Stepping into a Ferrari's sleek cockpit is enough to set anyone's pulse racing. But what if that was a bad thing? Italy's most illustrious motoring marque is working on an in-car system that monitors a driver's mental state behind the wheel, according to a British car magazine. Effectively, future mind-blowing Ferraris may also read a driver's mind.

The idea behind the device is thaat Ferrari drivers may get just a little excited -- go figure -- and this heightened state could lead them to drive more dangerously. The way it works is that a series of in-cabin sensors will monitor a driver's heart rate, blood pressure, facial reactions and brain activity. The sensors will act to increase safety by detecting not only a state of excitement but also by monitoring a driver's alertness, or indeed tiredness, by way of their blink rate. The car's performance is then automatically adjusted through the car's stability control systems.

Some car manufacturers like Volvo already include so-called heartbeat sensors in their cars, though these are to detect if an intruder is hiding in the back seat. Stability and traction control systems in most new performance cars (and increasingly mid-range vehicles) frequently override driver reactions if they are deemed to be unsafe. GM and Ford recently unveiled their plans for cars that adjust automatically to factors beyond a driver's control including road and traffic conditions.

According to Autocar, Ferrari has filed a series of global patent applications that state: "Drivers tend to miscalculate -- in particular, overestimate -- their driving skill and, more importantly, their psychophysical condition, with the result that driver-selected dynamic vehicle performance simply reflects the driver's wish, as opposed to the driver's actual psychophysical condition and proficiency."

It continues: "The biometric sensors may comprise a piezoelectric measuring device for measuring the driver's respiration, a device for measuring the driver's blood pressure and heart rate, a television camera for monitoring the driver's eyes (blink rate) to determine the driver's alertness, a device for monitoring the electric activity of the driver's brain, a device for recording the driver's surface temperature and a device for recording the conductivity of the driver's skin (to determine the degree of perspiration)."

While stopping short of suggesting that the car ultimately will drive itself, Ferrari's ingenuity takes the concept of driver and car connectivity to a new level. Although Ferrari says the technology will be "non-invasive," drivers presumably will be able to monitor their own performance by feeling out the car's responsiveness. Effectively, the car's performance will be a measure of their own. Spooky, huh?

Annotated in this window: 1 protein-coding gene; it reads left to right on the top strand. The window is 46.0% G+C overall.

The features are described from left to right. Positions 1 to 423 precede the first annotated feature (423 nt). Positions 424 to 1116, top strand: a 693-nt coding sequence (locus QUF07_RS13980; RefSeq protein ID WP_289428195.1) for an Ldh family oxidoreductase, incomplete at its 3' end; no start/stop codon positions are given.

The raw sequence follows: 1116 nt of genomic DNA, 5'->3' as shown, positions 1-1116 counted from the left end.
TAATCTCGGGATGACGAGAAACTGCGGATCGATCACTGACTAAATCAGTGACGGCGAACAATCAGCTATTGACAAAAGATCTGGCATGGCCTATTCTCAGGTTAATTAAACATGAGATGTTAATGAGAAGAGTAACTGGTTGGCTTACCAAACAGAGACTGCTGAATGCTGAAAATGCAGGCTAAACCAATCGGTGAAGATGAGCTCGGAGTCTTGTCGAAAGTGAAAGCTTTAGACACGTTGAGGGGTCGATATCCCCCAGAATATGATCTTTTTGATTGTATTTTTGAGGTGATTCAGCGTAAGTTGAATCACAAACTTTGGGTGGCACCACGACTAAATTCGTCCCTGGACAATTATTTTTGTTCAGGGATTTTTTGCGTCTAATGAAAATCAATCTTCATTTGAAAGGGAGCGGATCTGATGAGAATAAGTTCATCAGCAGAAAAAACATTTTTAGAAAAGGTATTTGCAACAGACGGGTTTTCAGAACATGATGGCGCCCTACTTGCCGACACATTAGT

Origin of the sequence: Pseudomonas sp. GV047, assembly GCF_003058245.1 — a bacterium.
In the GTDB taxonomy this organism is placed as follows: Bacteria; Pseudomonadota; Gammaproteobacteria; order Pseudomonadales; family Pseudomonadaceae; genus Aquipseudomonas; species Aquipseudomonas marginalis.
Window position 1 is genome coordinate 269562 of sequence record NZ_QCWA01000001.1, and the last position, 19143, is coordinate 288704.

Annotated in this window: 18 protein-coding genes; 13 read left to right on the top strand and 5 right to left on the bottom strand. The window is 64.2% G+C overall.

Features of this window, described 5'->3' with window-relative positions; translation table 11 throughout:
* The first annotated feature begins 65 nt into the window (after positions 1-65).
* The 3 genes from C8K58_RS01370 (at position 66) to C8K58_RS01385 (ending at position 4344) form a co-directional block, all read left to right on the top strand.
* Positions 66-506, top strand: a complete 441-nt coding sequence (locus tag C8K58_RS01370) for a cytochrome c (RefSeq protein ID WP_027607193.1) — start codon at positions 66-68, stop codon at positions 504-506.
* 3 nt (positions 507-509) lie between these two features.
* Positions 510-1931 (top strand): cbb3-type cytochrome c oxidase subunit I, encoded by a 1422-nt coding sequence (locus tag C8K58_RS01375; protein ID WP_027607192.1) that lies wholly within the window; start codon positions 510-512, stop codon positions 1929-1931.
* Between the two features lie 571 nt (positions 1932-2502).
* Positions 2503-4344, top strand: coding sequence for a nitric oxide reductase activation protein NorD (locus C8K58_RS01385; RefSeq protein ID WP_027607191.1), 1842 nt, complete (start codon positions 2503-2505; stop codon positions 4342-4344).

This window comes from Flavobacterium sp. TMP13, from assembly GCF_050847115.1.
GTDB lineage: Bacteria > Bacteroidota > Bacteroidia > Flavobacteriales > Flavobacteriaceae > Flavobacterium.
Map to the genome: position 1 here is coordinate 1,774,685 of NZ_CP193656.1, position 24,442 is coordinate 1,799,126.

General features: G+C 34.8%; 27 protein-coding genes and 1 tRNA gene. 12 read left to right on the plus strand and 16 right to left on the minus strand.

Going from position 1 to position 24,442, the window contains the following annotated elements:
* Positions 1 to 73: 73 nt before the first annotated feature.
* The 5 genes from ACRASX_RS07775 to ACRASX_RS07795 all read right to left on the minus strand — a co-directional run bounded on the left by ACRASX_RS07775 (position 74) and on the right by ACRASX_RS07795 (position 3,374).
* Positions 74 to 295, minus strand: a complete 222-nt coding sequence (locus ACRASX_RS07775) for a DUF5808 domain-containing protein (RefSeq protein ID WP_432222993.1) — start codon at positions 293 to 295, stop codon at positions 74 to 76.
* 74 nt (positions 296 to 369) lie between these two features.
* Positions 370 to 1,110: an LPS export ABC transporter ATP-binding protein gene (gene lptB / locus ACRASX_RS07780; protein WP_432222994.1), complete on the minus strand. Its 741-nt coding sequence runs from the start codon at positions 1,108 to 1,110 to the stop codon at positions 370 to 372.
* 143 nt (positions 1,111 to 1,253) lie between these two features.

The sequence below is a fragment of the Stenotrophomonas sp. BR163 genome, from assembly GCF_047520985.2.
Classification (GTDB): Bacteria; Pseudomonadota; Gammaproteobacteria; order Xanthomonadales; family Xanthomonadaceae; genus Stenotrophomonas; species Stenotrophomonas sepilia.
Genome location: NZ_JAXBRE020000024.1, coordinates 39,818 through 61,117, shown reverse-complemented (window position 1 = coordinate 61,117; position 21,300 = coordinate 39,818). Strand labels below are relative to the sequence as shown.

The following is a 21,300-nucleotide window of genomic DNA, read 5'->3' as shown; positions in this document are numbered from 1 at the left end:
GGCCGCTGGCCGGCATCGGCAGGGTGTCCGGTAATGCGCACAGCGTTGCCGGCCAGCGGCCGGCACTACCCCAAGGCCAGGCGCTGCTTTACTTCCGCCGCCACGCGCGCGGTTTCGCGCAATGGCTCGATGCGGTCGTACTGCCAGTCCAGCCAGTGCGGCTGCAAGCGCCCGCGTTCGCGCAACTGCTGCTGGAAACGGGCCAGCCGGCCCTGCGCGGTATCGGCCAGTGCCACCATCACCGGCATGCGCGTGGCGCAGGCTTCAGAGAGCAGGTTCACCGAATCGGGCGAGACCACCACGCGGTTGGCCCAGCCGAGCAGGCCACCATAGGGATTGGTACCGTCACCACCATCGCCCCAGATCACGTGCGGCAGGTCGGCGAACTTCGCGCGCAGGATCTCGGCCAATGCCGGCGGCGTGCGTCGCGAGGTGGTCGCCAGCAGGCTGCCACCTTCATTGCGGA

Questions remain in terms of legal implications should a car that's had its performance electronically downshifted be involved in an accident. There's no word yet on whether the cars would include a sensor to detect driver alcohol intake. And of course, we'd also ask what's the point of owning a Ferrari whose performance could change, quite literally, in the blink of an eye, without the driver being able to control it, save pulling over for a quick rest.

Paul Green, a Driver Interaction research professor at the University of Michigan's Transportation Research Institute, told AOL Autos that the challenge carmakers face is to make a monitoring system that is both reliable and inexpensive. He predicts such systems will one day be commonplace on trucks for long-distance driving but wonders if it's something a typical Ferrari buyer would want in their car.

"If I buy a Ferrari I want to have fun. Why would I want something that affects its performance?" he said.

Alongside monitoring fatigue, he said that it could be useful in monitoring first-time buyers' reactions or to forensically measure driver reactions in the moments before a road-rage incident or high-speed crash.

"To measure heartbeat is simple, people do it in laboratory studies, but monitoring when people start to close their eyes could be a better indicator of fatigue. The one that's most promising is the camera that looks at the face and eyes. It can not only detect drowsiness but also detect the driver being distracted," he said.

Earlier this month GM gave an early peek at its plans for a car and driver interaction at this year's Consumer Electronics Show in Las Vegas. By collecting road and traffic data and then aggregating the data from many cars, as displayed on its EN-V concept, GM believes it can build an accurate picture of a driving environment and its cars can react accordingly. Ford engineers recently told AOL Autos of the importance of a car interacting with the "ecosphere" around it, describing it as a key part of its strategy going forward.

No matter how this all plays out, Ferrari's research is a sign that drivers in future will be much more connected to a car and its environment than merely parking their behinds in the driver's seat.Driving by the seat of your pants may become a thing of the past.